Brian Alexander said...

You may not have known it then or even now, but by being out in school, I am sure you helped a lot of people who were deep in the closet by being a postive role model. You were and are a very brave man and should be very proud of your self as all the people who share their stories on this wonderful blog! Congratulations for being you!!!

Lauren said...

Loved this blog post. I'm pretty confident that you have changed many peoples lives throughout the years from coming out and still to this day you influence many people with your actions and loving self. I'm glad to have you in my life and I wouldn't change it for a thing. Love ya

Matthew said...

I have known you for quite a good time now. And we have gone through similar things at the same time with coming out and family issues. You have always been an inspiration for me, and have always helped me get through the toughest of situations. And I know that you have inspired many others to do the same, in just accepting that we are born this way, and we are never going to change.

T-Dogg said...

It's terrible that you were made to feel scared to be who you were. I'm so happy that you have your uncle and his partner for support during that time. Maybe your family will come around gradually . :) Thanks for sharing your story!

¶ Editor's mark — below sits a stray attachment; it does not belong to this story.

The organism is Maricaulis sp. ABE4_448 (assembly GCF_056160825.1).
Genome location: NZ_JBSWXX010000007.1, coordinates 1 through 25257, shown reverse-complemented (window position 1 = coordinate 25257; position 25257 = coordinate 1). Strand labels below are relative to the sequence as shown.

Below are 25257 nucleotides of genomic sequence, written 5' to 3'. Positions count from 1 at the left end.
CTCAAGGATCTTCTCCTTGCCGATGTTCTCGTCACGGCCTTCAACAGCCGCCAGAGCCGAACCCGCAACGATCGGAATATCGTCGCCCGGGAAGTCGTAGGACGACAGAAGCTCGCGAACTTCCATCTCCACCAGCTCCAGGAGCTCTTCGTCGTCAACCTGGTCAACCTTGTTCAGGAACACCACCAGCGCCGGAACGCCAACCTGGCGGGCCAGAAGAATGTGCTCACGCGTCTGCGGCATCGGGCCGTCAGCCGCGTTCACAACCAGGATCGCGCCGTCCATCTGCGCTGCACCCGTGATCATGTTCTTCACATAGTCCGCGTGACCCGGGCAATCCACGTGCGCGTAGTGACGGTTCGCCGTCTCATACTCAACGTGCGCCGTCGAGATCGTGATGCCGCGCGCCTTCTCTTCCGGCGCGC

Anonymous said...

Simply beautiful. Your strength encourages others :)

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sparksnsmoke said...

I'm sad to hear that you had to leave your church and haven't been back to church again. Spiritual life is important and I hope you reach out to one of the many gay-inclusive churches so that you can heal the part of yourself that feels God and gayness cannot work together. I go to a progressive Methodist church (a reconciling congregation) that is gay-welcoming and affirming. You are wonderful and perfect and your creator thinks so too.

smartalek said...

I mean no disrespect to anyone when I point out that "spiritual life is important" to people to whom spiritual life is important.
It is not, however, necessarily important to other people. In fact, the very concept might simply not exist for many people.
Amazingly enough, many of us are quite comfortable living lives with no such dimension at all. (I realize this may come as a shock to some. We have a good supply of smelling salts, and a fainting couch, handy should anyone feel the need.)
And just as we want people to accept us as we are, and not as they might wish us to be, in the domains of friendship, family, love, sex, relationships, and marriage or lack thereof, it is also necessary that we respect everyone's own assessments of what is and is not important to them, including any "spiritual" dimension(s)or lack thereof.
If church, religion, religious practice, and/or religious community are important to Richard, I join in hoping that he finds appropriate, effective, and comfortable groups, institutions, and people with whom to pursue such.
But if he has determined, or does determine at any point, that these are no longer important to him (if they ever were), then I wish him equal success at following his own paths, wherever they may lead him -- and doing so without helpful judgments from people who don't even know him.